Central Electricity Regulatory Commission (CERC) reduced the return on equity (RoE) allowed in the tariff to 14% from the previous 16% while finalising the regulations for the renewable energy for the control period FY18-FY20. Earlier regulations allowed 20% pre-tax RoE for the first 10 years and 24% from the 11th year. This translated into a post-tax RoE of nearly 16%, as developers used to avail 80IA benefits.
The reduction in RoE by CERC was driven by a lower risk-free rate while arriving at the cost of equity as per the capital asset pricing model, due to a decline in interest rates. While arriving at the 14% cost of equity, the regulator considered a risk-free rate of 7% and a risk premium of 7%.
According to India Ratings and Research (Ind-Ra), if similar basis were to be incorporated for thermal power plants, the RoE allowed for such plants would decline for the tariff block FY20-FY24. In the past, the regulator kept a higher RoE for renewable power projects at 16% than that allowed for thermal power projects at 15.5% to attract investors.
Considering the trend mentioned above, it is quite possible that the thermal power plant RoE may continue to be 0.5% lower than the renewable power plant RoE, translating to 13.5% from the existing 15.5% allowed by CERC for thermal power plants for the control period FY15-FY19.
Thermal power plant regulations are due for review for the period FY20-FY24. Meanwhile, if the market risk premium or the risk-free rate, which are the two key determinants of cost of equity as per the capital asset pricing model, further decline, the regulated RoE for thermal plants could be lower than 13.5%.
In Ind-Ra's opinion, the lowering of RoE to 13.5% is likely to result in a decline in cash flows from operations. The agency estimates that for a 100MW project built at a cost of INR60 million/MW, the lowering of RoE would translate into a PAT reduction of 13% and a revenue reduction of 4%.
Figure 1: RoE comparison for control periods FY15-FY19 and FY20-FY24
Ind-Ra believes the lower RoE, if allowed, would be the second hit on the profitability of regulated thermal power plants, as CERC regulations had significantly lowered incentives for thermal power plants over FY15-FY19, primarily due to the tightening of operational parameters and the removal of the tax arbitrage.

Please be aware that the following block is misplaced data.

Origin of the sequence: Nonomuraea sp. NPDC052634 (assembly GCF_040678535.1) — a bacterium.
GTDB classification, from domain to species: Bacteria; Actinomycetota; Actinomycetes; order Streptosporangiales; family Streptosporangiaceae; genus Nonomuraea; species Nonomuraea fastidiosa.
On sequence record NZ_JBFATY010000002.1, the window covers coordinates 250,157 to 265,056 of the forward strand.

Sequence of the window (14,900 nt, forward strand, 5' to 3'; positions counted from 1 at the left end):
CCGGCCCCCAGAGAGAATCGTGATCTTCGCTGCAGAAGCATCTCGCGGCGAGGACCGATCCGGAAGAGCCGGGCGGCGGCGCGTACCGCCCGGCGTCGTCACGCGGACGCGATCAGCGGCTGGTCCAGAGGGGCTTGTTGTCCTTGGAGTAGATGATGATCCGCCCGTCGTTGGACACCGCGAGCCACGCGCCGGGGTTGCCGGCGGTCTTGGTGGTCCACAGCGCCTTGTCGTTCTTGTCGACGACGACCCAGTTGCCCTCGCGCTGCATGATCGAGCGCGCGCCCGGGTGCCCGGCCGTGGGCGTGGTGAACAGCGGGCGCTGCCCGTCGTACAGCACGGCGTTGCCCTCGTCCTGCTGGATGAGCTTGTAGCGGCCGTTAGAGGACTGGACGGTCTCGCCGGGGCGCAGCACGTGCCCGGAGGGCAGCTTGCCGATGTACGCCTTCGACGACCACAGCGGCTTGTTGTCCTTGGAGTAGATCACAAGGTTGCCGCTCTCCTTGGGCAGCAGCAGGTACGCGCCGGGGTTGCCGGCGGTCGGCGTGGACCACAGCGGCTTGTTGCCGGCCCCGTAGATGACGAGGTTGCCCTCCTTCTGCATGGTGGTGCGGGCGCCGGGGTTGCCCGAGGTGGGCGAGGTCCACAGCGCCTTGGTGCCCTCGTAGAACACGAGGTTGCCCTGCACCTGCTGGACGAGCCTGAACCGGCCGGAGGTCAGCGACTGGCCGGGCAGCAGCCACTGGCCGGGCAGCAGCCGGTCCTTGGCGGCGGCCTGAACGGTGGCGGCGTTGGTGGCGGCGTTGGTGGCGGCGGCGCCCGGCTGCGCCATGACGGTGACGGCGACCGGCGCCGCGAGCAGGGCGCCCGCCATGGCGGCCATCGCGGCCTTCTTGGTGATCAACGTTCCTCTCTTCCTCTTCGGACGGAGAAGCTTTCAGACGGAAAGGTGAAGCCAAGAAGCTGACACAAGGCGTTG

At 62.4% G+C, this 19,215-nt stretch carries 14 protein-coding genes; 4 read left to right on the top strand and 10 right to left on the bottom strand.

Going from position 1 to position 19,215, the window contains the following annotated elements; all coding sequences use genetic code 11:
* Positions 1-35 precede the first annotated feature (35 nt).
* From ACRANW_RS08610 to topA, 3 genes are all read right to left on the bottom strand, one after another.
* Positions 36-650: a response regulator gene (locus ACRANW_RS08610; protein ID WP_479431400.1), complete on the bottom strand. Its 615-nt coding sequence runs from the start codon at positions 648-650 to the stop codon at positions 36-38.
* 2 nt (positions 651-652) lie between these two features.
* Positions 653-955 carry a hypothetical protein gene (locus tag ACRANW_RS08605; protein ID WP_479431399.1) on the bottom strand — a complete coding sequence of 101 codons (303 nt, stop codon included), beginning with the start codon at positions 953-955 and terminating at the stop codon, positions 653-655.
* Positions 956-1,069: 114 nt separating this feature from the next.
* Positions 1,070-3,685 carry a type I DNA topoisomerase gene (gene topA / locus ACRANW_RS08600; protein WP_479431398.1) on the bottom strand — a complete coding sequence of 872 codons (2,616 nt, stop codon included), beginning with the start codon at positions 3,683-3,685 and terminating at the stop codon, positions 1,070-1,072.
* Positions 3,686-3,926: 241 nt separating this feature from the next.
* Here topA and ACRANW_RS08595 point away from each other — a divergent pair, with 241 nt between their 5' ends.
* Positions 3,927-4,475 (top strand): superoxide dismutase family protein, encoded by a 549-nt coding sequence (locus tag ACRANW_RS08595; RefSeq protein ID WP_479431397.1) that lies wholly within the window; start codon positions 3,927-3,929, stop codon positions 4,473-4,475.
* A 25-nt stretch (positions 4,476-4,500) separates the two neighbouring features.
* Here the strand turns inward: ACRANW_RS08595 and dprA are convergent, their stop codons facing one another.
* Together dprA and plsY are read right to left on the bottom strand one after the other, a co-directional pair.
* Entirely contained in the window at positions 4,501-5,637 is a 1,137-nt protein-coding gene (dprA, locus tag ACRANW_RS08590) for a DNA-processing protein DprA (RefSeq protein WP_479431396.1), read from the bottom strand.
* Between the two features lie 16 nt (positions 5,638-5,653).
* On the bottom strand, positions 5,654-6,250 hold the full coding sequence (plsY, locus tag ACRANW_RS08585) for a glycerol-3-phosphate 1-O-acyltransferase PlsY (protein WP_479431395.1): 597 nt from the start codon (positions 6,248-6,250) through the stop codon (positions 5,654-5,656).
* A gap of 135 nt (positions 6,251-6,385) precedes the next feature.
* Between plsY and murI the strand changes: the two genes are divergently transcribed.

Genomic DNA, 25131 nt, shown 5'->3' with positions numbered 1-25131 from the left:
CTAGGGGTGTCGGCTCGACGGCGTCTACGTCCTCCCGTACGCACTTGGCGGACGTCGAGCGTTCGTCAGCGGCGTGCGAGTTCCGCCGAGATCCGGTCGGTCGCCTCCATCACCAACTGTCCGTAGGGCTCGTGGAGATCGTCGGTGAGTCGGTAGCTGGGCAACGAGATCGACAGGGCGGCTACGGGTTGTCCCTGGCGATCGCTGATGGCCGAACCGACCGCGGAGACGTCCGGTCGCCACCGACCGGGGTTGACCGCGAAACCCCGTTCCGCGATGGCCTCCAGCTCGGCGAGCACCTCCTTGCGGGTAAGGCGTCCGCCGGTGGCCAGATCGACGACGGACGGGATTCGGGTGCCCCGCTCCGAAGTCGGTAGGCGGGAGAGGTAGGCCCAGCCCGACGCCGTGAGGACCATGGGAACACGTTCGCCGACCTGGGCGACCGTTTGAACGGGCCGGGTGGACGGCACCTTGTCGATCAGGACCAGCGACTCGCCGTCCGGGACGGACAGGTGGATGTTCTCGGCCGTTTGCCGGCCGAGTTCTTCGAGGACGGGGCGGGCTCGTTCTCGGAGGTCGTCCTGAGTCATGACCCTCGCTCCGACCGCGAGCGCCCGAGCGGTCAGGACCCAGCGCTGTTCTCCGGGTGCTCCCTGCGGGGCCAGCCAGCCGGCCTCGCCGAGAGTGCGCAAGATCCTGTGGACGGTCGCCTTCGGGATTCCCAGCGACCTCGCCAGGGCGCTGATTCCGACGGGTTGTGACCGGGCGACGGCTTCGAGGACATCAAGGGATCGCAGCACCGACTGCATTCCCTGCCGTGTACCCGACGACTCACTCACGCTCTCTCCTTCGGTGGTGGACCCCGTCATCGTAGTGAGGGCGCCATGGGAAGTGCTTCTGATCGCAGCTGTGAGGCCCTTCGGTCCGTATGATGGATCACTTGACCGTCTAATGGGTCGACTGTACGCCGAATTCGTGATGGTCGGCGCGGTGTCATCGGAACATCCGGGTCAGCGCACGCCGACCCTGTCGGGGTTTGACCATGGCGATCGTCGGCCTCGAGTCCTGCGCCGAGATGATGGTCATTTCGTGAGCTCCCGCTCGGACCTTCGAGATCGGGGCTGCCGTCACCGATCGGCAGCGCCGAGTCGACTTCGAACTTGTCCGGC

The reduction in RoE, if allowed for thermal plants to 13.5% from the existing 15.5% will affect the cash flows of plants and consequently the internal rate of return (IRR) expectations of upcoming projects significantly, as thermal power projects are long-term (48-54 months). According to Ind-Ra, a lower RoE would lower the equity IRR, thus impacting the feasibility and viability of such projects. Ind-Ra estimates a decline 150bp and 70bp in equity IRR and project IRR, respectively, if such lowering of RoE happens.
Figure 2: IRR comparison
Therefore, project IRR for a thermal power developer is lower at 8%-9%, marginally higher than the weighted average cost of capital of 7.4% of an 'AAA'-rated public sector unit, assuming a debt/equity of 70:30 (with cost of equity at 12% and cost of debt at 8%).
Ind-Ra expects the lower RoE to affect all plants falling under the regulated regime; however, the impact on newly commissioned plants would be higher, as older plants would have had generated higher RoE in the past while new plants would operate in a period of lower RoE, thus generating lower cash flows over their project life.
Ind-Ra, in a five-part series, will present its analysis on the changes in the business risk faced by regulated thermal power plants that operate under the cost plus return on equity model, which typically lends itself to higher cash flow stability and predictability. In Ind-Ra's opinion, those five risks are broadly classified as i) lowering of the regulated RoE ii) lower fuel availability iii) higher contractual risk iv) lower competitive positioning v) lower financial flexibility.
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